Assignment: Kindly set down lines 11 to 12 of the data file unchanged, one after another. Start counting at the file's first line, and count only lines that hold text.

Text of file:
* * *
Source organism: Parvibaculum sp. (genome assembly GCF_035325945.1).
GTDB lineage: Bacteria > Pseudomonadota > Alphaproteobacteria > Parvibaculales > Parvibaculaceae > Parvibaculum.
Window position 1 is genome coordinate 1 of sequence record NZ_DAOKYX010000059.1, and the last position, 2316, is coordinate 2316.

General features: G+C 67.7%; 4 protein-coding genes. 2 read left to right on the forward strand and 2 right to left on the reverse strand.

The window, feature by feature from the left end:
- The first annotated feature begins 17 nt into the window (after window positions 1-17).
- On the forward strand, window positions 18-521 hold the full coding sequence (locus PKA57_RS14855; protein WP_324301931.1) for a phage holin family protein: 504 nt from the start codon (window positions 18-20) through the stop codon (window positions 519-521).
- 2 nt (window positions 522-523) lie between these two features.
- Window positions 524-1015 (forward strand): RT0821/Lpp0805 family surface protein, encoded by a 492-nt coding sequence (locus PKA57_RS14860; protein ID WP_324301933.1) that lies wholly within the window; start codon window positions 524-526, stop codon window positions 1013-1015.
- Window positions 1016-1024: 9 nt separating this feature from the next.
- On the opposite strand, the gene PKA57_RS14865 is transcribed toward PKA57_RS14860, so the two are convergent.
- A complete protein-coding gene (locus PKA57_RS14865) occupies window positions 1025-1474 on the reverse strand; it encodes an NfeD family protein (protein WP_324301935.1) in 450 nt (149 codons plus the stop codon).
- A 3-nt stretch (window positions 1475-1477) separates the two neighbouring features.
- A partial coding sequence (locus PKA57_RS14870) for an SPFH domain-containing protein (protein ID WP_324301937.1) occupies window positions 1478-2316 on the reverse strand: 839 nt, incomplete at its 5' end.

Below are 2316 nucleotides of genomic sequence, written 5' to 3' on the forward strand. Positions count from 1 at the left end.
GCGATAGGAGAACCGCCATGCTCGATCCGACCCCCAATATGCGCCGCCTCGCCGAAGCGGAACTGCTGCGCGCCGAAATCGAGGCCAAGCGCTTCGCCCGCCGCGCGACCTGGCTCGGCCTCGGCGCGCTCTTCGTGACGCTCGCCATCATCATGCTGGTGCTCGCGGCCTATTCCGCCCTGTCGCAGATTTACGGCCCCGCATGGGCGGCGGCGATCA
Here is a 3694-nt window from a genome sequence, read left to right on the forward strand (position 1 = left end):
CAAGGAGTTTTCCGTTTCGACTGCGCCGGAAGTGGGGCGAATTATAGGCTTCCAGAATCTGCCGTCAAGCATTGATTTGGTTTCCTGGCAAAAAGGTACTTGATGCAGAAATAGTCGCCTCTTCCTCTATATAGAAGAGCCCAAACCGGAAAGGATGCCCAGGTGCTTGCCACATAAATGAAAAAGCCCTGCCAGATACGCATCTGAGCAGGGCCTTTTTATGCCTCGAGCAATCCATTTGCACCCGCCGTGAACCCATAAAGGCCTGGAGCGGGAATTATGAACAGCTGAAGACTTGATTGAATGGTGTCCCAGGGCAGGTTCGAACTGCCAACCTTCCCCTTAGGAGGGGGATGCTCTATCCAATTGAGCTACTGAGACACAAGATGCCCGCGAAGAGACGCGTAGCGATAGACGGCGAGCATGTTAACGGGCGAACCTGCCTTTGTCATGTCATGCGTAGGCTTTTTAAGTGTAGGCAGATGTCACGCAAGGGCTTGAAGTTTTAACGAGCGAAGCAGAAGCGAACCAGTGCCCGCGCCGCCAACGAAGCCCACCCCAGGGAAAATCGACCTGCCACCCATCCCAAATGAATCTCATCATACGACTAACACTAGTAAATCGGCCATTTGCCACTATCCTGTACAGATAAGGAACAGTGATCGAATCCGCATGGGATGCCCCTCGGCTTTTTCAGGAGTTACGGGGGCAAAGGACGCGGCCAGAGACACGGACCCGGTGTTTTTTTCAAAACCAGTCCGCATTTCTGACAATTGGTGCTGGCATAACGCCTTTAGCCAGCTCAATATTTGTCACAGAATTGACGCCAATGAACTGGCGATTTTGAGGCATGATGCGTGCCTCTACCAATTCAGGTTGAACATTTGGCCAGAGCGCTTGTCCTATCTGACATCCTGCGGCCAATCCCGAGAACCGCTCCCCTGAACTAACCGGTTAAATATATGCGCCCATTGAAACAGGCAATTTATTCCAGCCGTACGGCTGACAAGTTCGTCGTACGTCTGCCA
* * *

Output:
- On the opposite strand, the gene PKA57_RS14865 is transcribed toward PKA57_RS14860, so the two are convergent.
- A complete protein-coding gene (locus PKA57_RS14865) occupies window positions 1025-1474 on the reverse strand; it encodes an NfeD family protein (protein WP_324301935.1) in 450 nt (149 codons plus the stop codon).